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Albert Imperatore, Co-Grand Marshal of Memorial Day Parade

Arthur George, commander of the American Legion Post 509 in Port Washington, has announced the selection of Albert Imperatore as co-Grand Marshal of this year’s Memorial Day Parade, which will take place on Monday, May 31.

 

Albert Imperatore was born in 1919 and raised in the Fordham neighborhood of the Bronx, the second youngest of nine brothers and sisters. After graduation from Theodore Roosevelt High School there, Albert went to work for the U.S. Customs Service in Brooklyn, which at the time was the busiest port in the nation.

Imperatore was drafted in 1943. “When I went for my physical,” he recounted, “there were three desks: Navy, Army, and Marine. They pointed me to the Marines’ desk, but I said, ‘No.’ ‘You don’t want to be a Marine?’ they asked me. ‘No,’ I said. ‘I want to be in the Navy, because my father was in the Navy.’”

Imperatore served in the Navy, as a Storekeeper, 2nd Class, from July, 1943 to January, 1946. He provided the following details of his service:

“I served in Pacific Fleet, Task Force 58, aboard U.S.S. Miami CL 89. (CL designates a Light Cruiser.) On the U.S.S. Miami, I joined carrier air strikes in the invasion of Saipan, Tinian and Roto, Guam, Pagan Island and the Bonin Islands, in support of the Marianas Campaign, where ground forces were struggling to take the islands.

“Then we supported raids on Iwo Jima, in the Bonins. We continued strikes on Palau in the Philippines and liberated it. We departed Ulithi for strikes on Okinawa where the U.S. Task Force was under attack by kamikaze airplanes, and brought down our first enemy plane on the 20th of September. The 7th Fleet landed General McArthur on the shore of Leyte Gulf (on October 20, 1944), fulfilling his pledge ‘I shall return.’

“In the sea battle of Leyte Gulf, Navy planes sank Japan’s super battleship Musashi and heavily damaged their heavy cruiser Myoko. When word arrived of Japan’s fleet off northern Luzon (in the Philippines), Admiral Halsey ordered the carriers to speed north. U.S.S. Miami accompanied them.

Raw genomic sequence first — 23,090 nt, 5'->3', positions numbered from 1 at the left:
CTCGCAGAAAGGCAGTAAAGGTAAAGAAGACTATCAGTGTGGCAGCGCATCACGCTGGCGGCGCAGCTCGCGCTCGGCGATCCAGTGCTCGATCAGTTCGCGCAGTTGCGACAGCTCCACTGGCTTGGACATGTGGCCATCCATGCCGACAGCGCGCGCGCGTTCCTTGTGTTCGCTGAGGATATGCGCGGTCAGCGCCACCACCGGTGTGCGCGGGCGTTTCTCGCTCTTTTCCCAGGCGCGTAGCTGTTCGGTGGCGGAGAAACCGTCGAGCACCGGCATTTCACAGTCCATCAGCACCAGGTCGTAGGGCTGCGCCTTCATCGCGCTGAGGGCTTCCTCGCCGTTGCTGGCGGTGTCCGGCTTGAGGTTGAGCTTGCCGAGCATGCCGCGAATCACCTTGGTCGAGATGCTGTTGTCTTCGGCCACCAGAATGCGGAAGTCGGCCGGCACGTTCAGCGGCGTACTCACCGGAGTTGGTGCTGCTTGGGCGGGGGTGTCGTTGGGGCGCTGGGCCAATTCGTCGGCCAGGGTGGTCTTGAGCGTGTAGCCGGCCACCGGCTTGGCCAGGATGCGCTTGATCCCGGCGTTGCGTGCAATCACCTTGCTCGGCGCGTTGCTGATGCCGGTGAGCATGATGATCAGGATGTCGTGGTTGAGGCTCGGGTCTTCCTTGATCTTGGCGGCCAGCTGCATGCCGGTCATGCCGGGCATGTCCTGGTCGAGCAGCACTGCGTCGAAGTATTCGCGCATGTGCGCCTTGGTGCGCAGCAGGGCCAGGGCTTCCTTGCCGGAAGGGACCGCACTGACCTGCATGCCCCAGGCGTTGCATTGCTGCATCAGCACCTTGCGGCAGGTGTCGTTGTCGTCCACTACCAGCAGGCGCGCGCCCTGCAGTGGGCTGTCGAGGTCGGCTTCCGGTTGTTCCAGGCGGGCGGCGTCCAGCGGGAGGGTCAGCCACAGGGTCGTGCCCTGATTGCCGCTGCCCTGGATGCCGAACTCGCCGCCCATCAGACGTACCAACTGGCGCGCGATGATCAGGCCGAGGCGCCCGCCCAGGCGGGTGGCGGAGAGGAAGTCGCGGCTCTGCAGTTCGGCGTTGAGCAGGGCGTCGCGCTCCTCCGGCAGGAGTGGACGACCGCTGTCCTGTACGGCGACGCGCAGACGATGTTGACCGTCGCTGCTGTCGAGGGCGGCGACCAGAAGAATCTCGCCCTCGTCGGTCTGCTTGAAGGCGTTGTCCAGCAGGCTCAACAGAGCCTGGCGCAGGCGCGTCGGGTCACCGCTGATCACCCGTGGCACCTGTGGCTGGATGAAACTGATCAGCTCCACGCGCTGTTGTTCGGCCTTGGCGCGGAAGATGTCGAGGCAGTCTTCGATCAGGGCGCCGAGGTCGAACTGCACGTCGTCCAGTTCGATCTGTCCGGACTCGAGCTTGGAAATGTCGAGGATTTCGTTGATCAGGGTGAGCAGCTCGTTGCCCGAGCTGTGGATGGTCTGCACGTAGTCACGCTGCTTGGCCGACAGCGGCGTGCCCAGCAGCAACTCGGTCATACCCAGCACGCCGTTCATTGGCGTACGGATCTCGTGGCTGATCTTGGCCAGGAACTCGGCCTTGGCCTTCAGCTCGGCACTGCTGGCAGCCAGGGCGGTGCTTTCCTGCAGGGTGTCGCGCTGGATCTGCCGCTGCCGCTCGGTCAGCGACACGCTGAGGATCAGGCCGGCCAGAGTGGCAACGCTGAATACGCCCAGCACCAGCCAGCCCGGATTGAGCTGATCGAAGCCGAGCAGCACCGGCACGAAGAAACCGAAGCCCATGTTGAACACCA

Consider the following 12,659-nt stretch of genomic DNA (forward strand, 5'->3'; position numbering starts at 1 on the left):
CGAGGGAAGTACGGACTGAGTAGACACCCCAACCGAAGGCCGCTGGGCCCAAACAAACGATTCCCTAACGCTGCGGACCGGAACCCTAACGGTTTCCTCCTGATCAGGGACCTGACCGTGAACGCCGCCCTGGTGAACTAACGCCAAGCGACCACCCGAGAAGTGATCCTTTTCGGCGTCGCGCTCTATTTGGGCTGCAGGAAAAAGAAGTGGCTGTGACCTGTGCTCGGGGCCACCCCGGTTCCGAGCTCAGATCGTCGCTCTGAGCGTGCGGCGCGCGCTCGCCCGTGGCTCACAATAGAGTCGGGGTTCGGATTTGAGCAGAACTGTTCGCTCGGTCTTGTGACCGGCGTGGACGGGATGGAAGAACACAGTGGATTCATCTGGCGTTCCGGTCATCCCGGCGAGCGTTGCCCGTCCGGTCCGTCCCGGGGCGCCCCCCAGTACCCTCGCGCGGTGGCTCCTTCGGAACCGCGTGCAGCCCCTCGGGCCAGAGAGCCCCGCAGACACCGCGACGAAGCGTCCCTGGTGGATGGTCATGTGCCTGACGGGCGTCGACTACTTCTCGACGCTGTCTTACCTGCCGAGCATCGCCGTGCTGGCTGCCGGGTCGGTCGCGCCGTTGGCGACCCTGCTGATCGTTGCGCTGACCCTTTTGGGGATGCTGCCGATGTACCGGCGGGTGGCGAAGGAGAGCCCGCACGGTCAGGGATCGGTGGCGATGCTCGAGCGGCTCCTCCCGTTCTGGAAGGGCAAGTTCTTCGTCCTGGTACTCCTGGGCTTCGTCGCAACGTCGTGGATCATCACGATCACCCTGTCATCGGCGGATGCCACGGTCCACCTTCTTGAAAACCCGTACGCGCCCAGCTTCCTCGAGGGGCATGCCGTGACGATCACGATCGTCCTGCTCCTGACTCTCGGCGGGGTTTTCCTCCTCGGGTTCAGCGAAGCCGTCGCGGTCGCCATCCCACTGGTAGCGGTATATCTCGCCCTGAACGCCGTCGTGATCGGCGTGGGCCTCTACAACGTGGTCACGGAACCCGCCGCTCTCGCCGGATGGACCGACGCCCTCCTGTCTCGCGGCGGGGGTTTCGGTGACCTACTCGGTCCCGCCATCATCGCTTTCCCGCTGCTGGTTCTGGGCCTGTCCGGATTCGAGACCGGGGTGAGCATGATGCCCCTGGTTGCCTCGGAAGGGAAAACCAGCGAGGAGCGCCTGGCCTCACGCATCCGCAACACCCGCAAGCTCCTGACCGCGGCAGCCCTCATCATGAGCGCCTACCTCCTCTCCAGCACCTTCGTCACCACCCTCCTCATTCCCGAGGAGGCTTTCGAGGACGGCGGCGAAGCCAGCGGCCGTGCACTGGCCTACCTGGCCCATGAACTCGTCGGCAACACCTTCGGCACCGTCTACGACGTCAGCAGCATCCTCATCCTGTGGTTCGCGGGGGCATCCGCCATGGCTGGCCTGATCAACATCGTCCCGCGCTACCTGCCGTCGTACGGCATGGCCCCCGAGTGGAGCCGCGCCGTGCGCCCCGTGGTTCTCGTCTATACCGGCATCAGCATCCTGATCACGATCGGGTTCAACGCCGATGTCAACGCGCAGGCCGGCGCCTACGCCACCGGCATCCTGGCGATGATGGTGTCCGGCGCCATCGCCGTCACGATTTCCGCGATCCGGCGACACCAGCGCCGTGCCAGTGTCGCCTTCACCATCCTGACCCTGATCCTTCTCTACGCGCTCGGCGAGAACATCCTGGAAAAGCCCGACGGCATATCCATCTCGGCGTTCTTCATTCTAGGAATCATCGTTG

“In January, 1946, U.S.S. Miami operated air strikes on Formosa. While engaged in air strikes, U.S.S. Miami sighted a ‘Zeke’-type enemy plane and shot it down.

“The U.S.S. Miami steamed close to Japan for air strikes against targets in the Tokyo area.”

Before going to war in 1943, Albert married Phyllis, now 90, who was from the same neighborhood in the Bronx. He still remembers it as “the happiest day of my life.”

After the war, Albert returned to work with the U.S. Customs Service in Brooklyn.

Albert and Phyllis Imperatore came to Port Washington in 1946, following Al’s brother Tom, who had moved here already and who told them about more houses for sale. Albert and Phyllis moved to the Manorhaven neighborhood. Tom was in Soundview, where he actually became next-door neighbor to this year’s other Grand Marshal, Eugene Taubel.

Albert and Phyllis have two sons, Albert, Jr. and Richard. Richard is married with three children of his own: Christine, Richard, Jr., and Jeanine. It is a big season for the Imperatore family: Christine graduates Memorial Day weekend from the University of California San Diego, while Jeanine graduates in June from Schreiber High School. Richard, Jr. is a student at Wesleyan.

Albert Imperatore has been a member of Port Washington’s American Legion post for the past 20 years.

Arthur George advises that this year’s parade will step off from Campus Drive at 10 a.m. on Monday, May 31. It will then proceed down Main Street, with a memorial ceremony immediately afterward at the Sousa Bandshell in Sunset Park.

The American Legion will also be flagging the graves of all veterans at Nassau Knolls Cemetery on Sunday, May 30.